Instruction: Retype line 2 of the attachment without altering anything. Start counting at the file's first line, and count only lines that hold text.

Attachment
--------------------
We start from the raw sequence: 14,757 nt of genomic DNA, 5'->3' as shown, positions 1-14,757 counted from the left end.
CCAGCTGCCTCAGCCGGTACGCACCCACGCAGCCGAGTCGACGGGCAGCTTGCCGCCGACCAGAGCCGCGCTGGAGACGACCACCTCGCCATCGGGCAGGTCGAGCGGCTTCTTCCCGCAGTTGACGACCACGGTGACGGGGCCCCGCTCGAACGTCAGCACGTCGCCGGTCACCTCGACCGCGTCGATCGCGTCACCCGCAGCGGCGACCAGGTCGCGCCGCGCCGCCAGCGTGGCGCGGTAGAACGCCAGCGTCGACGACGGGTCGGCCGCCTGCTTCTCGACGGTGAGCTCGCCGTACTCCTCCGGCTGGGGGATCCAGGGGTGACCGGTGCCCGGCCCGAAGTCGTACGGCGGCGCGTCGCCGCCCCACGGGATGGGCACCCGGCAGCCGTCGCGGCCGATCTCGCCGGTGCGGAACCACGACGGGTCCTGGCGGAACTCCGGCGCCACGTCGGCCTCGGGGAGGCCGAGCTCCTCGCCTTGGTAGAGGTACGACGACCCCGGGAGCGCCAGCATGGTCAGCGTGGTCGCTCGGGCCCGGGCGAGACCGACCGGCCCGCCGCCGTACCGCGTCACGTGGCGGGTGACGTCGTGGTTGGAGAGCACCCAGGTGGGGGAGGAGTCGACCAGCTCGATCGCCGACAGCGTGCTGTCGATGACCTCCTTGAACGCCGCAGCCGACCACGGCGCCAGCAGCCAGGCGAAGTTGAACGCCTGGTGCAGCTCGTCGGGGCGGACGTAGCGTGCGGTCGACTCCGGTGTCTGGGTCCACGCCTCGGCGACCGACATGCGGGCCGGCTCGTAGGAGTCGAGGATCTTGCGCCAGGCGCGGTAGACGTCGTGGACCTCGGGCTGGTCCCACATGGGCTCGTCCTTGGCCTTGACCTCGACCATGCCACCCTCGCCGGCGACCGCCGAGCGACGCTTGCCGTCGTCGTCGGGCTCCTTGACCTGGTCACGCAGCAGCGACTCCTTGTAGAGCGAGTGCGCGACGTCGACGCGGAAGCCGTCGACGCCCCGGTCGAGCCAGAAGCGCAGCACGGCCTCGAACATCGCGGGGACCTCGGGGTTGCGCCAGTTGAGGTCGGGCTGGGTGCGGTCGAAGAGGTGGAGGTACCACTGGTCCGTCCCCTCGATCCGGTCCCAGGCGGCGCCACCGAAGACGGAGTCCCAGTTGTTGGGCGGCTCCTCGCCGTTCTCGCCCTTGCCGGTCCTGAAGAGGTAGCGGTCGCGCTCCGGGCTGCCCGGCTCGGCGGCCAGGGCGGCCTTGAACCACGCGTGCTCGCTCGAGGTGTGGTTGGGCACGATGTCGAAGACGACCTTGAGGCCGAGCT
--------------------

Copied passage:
CCAGCTGCCTCAGCCGGTACGCACCCACGCAGCCGAGTCGACGGGCAGCTTGCCGCCGACCAGAGCCGCGCTGGAGACGACCACCTCGCCATCGGGCAGGTCGAGCGGCTTCTTCCCGCAGTTGACGACCACGGTGACGGGGCCCCGCTCGAACGTCAGCACGTCGCCGGTCACCTCGACCGCGTCGATCGCGTCACCCGCAGCGGCGACCAGGTCGCGCCGCGCCGCCAGCGTGGCGCGGTAGAACGCCAGCGTCGACGACGGGTCGGCCGCCTGCTTCTCGACGGTGAGCTCGCCGTACTCCTCCGGCTGGGGGATCCAGGGGTGACCGGTGCCCGGCCCGAAGTCGTACGGCGGCGCGTCGCCGCCCCACGGGATGGGCACCCGGCAGCCGTCGCGGCCGATCTCGCCGGTGCGGAACCACGACGGGTCCTGGCGGAACTCCGGCGCCACGTCGGCCTCGGGGAGGCCGAGCTCCTCGCCTTGGTAGAGGTACGACGACCCCGGGAGCGCCAGCATGGTCAGCGTGGTCGCTCGGGCCCGGGCGAGACCGACCGGCCCGCCGCCGTACCGCGTCACGTGGCGGGTGACGTCGTGGTTGGAGAGCACCCAGGTGGGGGAGGAGTCGACCAGCTCGATCGCCGACAGCGTGCTGTCGATGACCTCCTTGAACGCCGCAGCCGACCACGGCGCCAGCAGCCAGGCGAAGTTGAACGCCTGGTGCAGCTCGTCGGGGCGGACGTAGCGTGCGGTCGACTCCGGTGTCTGGGTCCACGCCTCGGCGACCGACATGCGGGCCGGCTCGTAGGAGTCGAGGATCTTGCGCCAGGCGCGGTAGACGTCGTGGACCTCGGGCTGGTCCCACATGGGCTCGTCCTTGGCCTTGACCTCGACCATGCCACCCTCGCCGGCGACCGCCGAGCGACGCTTGCCGTCGTCGTCGGGCTCCTTGACCTGGTCACGCAGCAGCGACTCCTTGTAGAGCGAGTGCGCGACGTCGACGCGGAAGCCGTCGACGCCCCGGTCGAGCCAGAAGCGCAGCACGGCCTCGAACATCGCGGGGACCTCGGGGTTGCGCCAGTTGAGGTCGGGCTGGGTGCGGTCGAAGAGGTGGAGGTACCACTGGTCCGTCCCCTCGATCCGGTCCCAGGCGGCGCCACCGAAGACGGAGTCCCAGTTGTTGGGCGGCTCCTCGCCGTTCTCGCCCTTGCCGGTCCTGAAGAGGTAGCGGTCGCGCTCCGGGCTGCCCGGCTCGGCGGCCAGGGCGGCCTTGAACCACGCGTGCTCGCTCGAGGTGTGGTTGGGCACGATGTCGAAGACGACCTTGAGGCCGAGCT